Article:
Army just retired two of its longest-serving artillery systems
Two of the longest-serving artillery systems -- the 130mm Self Propelled M-46 catapult guns and the 160mm Tampella mortars -- were fired one last time at the Mahajan Field Firing Ranges in Rajasthan.
Paving the way for the induction of new weapons systems into its arsenal, the Indian Army on Tuesday decommissioned two of its longest-serving artillery systems -- the 130mm Self Propelled M-46 catapult guns and the 160mm Tampella mortars at the Mahajan Field Firing Ranges in Rajasthan.
Indian Army's Director General Artillery Lt Gen K Ravi Prasad attended the customary firing ceremony of the last salvos.
130mm Self Propelled M-46 Catapult Guns
With a range over 27km, the 130mm Catapult guns was a successful merger of two existing weapon systems: Vijayanta tanks and 130mm M-46 guns.
"This hybrid platform was a response to the need for a mobile Artillery gun system to support strike formations on the Western borders, after the 1965 and 1971 wars," an Indian Army official said.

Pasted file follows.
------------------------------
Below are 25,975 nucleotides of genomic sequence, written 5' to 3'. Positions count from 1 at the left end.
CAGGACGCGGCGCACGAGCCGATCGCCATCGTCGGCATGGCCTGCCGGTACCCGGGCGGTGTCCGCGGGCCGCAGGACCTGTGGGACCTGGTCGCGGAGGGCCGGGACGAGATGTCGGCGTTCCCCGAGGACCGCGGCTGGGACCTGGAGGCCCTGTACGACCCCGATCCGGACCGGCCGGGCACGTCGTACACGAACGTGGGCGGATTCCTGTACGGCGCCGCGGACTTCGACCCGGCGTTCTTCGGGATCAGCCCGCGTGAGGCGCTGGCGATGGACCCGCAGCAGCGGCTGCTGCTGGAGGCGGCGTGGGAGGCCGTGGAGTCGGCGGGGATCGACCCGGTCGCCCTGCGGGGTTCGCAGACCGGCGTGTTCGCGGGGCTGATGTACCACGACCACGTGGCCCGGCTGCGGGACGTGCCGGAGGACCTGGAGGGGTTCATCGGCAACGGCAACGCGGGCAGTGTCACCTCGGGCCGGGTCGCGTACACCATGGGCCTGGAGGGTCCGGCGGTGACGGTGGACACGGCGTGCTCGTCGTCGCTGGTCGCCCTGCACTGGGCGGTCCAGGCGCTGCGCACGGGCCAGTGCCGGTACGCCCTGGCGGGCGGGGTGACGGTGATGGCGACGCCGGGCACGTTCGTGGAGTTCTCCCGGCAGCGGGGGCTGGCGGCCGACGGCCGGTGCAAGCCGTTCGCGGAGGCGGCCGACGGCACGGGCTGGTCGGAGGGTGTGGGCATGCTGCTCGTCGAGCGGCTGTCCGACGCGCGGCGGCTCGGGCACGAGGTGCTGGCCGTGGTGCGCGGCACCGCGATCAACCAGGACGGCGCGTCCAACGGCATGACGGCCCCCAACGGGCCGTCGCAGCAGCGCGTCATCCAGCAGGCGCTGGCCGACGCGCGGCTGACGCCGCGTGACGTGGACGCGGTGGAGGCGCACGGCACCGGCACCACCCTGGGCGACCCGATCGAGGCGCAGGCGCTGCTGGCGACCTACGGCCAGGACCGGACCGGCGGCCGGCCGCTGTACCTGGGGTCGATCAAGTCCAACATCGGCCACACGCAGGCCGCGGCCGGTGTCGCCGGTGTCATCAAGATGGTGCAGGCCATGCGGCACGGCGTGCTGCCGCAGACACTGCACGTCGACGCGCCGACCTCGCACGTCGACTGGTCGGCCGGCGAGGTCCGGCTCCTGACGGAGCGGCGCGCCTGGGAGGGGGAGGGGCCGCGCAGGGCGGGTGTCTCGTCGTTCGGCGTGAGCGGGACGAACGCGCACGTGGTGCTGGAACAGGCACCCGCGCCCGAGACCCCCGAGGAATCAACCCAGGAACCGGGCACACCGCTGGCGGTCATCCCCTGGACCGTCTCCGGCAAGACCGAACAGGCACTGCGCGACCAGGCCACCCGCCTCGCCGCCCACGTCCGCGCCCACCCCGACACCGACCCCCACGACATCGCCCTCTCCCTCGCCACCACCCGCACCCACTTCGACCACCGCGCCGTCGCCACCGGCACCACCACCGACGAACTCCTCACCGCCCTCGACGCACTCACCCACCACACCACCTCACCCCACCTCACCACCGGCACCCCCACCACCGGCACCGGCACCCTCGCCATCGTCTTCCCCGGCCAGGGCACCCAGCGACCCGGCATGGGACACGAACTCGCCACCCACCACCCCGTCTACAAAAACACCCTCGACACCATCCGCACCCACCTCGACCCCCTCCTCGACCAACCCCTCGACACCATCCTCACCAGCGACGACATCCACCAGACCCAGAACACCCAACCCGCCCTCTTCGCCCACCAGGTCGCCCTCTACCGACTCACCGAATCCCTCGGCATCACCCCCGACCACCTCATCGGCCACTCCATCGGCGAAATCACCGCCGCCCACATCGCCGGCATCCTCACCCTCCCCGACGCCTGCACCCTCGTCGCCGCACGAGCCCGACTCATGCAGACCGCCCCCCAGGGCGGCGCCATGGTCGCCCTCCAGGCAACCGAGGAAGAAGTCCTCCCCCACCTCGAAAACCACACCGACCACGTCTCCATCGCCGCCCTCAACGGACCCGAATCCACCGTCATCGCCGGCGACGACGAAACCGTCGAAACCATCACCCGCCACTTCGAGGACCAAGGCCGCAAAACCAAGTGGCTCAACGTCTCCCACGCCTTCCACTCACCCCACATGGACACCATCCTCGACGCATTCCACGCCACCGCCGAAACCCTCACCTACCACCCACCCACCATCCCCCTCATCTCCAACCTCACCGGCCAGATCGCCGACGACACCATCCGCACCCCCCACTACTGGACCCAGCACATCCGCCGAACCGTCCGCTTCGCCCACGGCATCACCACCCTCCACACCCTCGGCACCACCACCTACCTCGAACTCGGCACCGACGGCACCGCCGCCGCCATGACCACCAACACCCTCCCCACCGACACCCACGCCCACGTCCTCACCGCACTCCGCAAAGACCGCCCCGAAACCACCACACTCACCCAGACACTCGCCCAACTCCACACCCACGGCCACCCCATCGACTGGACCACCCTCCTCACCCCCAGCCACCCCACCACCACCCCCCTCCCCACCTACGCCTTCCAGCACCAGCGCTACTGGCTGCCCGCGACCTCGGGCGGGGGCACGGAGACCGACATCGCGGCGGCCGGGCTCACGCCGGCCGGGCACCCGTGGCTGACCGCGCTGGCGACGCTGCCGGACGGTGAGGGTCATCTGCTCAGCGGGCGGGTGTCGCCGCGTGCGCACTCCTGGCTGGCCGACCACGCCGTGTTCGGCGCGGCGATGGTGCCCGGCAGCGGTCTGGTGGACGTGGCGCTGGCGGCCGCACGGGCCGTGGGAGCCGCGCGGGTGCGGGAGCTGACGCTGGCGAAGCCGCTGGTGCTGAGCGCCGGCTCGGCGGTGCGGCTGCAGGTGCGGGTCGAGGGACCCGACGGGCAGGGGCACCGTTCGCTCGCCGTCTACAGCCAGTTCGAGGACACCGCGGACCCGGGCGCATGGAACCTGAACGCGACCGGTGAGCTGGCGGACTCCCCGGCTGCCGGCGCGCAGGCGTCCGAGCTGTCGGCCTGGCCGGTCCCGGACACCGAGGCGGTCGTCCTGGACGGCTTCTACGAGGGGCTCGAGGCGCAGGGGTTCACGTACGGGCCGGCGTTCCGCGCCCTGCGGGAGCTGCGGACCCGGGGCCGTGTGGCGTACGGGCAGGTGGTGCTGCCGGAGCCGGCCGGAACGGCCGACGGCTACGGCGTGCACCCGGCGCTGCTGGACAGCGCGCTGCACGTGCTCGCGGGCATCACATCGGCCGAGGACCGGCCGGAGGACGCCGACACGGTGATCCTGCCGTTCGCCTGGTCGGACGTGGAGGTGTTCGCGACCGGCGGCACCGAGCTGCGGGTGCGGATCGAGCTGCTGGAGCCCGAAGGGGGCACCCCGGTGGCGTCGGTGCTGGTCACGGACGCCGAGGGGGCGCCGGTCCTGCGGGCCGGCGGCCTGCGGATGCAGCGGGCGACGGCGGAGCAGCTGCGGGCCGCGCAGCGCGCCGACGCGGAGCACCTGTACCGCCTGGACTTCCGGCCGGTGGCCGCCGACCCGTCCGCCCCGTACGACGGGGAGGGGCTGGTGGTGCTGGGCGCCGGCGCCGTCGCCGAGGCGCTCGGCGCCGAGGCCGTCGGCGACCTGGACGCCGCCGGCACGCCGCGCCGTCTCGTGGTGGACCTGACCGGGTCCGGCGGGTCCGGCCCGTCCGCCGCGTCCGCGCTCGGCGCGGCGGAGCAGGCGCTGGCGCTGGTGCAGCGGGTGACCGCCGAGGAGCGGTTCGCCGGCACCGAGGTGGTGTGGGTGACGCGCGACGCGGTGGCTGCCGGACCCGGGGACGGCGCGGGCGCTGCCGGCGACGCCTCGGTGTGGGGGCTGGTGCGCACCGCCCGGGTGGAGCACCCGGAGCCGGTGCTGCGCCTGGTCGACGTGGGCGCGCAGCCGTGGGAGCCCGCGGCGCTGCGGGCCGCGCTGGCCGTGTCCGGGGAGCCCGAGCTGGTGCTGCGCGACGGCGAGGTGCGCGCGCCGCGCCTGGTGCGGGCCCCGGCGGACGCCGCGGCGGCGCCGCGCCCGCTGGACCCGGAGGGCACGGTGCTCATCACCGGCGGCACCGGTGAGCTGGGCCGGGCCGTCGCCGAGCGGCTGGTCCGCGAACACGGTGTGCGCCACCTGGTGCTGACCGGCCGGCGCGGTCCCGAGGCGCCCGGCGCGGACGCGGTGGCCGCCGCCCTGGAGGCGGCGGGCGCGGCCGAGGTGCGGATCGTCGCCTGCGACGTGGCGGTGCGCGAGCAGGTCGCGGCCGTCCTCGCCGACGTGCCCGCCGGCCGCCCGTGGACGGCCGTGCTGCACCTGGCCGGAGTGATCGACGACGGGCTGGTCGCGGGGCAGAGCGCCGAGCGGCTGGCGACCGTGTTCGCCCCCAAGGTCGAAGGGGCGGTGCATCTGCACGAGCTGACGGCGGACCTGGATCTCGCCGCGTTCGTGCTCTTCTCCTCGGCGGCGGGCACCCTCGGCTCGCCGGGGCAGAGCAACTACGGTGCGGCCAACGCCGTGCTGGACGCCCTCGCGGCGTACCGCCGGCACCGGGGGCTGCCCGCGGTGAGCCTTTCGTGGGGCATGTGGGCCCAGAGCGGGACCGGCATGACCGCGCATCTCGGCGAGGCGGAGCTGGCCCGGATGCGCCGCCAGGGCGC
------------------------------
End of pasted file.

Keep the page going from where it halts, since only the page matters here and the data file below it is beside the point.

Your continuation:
The Russian-made 130 mm M-46 rifled gun barrel was mainly used to engage targets in indirect fire. It was also fired directly on targets up to 1.4 km range.
Inducted in 1981, the guns were employed successfully during a number of operations.
160mm Tampella mortars
Inducted after the war with China in 1962, the mortars have a range of 9.6km and was commissioned to fulfil the need for a weapon system to clear high crests of the Northern borders.
Imported from the Israeli Defence Forces, the mortar was successfully deployed on the Line of Control in the Leepa valley and the Hajipir Bowl and played a crucial part in maintaining the sanctity of the border.
It has played a significant role during the 1999 Kargil war.